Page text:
Undoubtedly, the civil disobedience comes at a time when UNITE HERE needs to build up union morale. In 2004, UNITE, a union of garment workers in both manufacturing and laundry representing over 150,000 workers, merged with HERE, Hotel Entertainment and Restaurant Employees. The merger created a union with 440,000 members. It was a marriage of convenience, as UNITE’s growth had stagnated despite access to substantial funding via the Amalgamated Bank, the only union-owned bank, whereas HERE’s membership was expanding but lacked financial backing. The merger maintained two leaders, with Bruce Raynor from UNITE as president while John Wilhelm from HERE assumed control of the hospitality division. Despite the difference in titles, both leaders were meant to share equally all executive and budgetary responsibilities. But, disagreements over strategy and the allocation of funds led to tensions and, eventually, lawsuits. The lack of integration extended to the locals, some of which identified primarily with UNITE while others were loyal to HERE. Tensions came to a head in March, 2009, when Raynor, along with delegates from 15 affiliates representing roughly 100,000 workers, disassociated from UNITE HERE to establish a new union, Workers United, which then affiliated with the rival Service Employees International Union (SEIU), the nation’s second largest union. Together with his following, Raynor took with him the Amalgamated Bank and $23 million of the strike fund, the legitimacy and legality of which is bitterly disputed. This, at a critical time for American labor. As Nic Mijares, a recent graduate from Columbia College, and now an organizer for UNITE HERE said during the training, “companies are using the economy to take benefits from us and it is not fair. We are fighting for the respect we deserve.” When asked about what could go wrong with the civil disobedience action, Mijares responded, “people not understanding the message.”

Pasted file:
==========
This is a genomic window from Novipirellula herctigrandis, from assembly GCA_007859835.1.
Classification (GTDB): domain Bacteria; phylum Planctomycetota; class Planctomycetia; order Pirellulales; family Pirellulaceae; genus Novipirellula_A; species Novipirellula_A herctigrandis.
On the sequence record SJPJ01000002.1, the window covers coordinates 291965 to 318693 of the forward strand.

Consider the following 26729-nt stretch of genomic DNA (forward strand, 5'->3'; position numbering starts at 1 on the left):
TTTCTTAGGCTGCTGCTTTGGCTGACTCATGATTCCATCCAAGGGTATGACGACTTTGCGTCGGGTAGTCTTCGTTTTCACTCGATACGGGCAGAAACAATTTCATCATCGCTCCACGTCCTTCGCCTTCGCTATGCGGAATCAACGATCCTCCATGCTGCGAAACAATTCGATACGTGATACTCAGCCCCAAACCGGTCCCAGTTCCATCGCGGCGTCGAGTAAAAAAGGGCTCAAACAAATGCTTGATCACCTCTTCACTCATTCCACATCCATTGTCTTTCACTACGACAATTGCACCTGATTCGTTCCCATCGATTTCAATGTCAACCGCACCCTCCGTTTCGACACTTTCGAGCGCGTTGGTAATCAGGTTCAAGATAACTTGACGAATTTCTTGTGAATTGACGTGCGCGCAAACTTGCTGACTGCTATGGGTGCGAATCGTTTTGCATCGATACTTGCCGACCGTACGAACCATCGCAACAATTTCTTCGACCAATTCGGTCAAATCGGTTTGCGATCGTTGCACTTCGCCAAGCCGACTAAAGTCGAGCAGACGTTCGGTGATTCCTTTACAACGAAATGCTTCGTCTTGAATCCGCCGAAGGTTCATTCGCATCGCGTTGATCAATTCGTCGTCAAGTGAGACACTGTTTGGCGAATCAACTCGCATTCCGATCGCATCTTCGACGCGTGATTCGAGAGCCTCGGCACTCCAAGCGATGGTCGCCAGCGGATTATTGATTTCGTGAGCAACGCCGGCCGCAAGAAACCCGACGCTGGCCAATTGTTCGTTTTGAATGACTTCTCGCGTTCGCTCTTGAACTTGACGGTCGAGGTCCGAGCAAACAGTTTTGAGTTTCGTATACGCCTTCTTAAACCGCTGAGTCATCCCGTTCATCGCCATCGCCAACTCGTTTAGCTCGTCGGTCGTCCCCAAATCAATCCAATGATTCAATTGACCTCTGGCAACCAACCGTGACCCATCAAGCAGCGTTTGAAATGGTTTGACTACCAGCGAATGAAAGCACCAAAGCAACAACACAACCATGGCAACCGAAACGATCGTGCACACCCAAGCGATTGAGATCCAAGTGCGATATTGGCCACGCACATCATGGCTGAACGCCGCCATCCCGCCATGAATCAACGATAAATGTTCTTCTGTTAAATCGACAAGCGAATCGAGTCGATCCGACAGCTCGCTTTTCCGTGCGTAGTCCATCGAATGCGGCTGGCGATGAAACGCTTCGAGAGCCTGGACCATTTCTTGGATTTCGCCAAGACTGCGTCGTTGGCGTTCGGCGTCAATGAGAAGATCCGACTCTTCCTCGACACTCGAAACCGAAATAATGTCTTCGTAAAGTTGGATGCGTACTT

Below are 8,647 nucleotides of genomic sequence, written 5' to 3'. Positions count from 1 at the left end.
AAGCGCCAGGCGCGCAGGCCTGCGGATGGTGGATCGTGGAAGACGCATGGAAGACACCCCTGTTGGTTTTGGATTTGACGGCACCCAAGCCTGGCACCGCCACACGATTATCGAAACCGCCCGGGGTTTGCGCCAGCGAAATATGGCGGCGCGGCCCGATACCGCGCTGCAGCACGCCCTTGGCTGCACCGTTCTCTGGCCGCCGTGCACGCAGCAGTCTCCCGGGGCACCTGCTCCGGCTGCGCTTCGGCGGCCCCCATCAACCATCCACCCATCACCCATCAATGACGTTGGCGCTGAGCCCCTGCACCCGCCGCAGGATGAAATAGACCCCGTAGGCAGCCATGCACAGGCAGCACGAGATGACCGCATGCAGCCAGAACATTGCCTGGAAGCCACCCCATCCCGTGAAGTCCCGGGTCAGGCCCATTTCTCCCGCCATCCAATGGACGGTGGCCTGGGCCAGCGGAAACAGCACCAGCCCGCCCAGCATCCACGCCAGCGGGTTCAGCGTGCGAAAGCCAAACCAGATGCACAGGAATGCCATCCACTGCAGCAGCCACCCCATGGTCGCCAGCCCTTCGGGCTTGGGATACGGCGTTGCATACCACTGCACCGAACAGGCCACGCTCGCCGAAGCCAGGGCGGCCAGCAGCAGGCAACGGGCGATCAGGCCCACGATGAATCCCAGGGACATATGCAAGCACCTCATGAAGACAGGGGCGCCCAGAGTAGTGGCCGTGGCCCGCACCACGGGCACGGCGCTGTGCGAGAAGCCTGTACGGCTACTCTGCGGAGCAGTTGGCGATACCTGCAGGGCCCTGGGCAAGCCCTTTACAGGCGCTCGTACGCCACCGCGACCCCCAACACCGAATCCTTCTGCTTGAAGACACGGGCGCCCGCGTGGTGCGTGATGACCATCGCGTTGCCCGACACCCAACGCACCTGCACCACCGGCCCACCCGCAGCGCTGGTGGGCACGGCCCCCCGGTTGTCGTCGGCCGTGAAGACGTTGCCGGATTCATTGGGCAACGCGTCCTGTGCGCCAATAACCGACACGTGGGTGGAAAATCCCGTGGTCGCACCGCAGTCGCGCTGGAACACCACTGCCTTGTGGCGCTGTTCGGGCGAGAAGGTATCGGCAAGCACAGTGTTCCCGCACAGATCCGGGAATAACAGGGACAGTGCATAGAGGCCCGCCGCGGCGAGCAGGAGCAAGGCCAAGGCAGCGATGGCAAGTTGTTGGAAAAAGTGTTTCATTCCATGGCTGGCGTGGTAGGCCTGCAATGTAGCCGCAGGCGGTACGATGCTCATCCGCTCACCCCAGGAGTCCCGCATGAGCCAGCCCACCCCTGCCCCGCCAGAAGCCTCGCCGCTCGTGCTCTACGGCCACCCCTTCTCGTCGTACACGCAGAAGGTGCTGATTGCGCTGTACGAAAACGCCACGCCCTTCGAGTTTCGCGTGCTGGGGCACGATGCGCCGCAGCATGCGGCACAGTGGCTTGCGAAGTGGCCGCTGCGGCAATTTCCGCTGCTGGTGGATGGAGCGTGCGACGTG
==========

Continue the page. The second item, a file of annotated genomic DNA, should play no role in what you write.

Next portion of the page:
A week before the civil disobedience, the remainder of UNITE HERE announced its (re-)affiliation with the American Federation of Labor and Congress of Industrial Organizations (AFL-CIO) during the closing ceremony of the 2009 AFL-CIO convention. Previously, UNITE HERE, along with the International Brotherhood of Teamsters and the SEIU, had broken with the AFL-CIO in 2005 to form a new federation, called Change to Win, which in the 2008 election mobilized thousands in support of presidential candidate Obama. Representing roughly 11 million members, the AFL-CIO will prove an important ally for UNITE HERE in its battle against SEIU and its president, Andy Stern. However, it is uncertain just how well UNITE HERE is poised to benefit from its affiliation with the AFL-CIO. Even more doubtful is whether the labor movement as a whole will emerge stronger from the recent strife.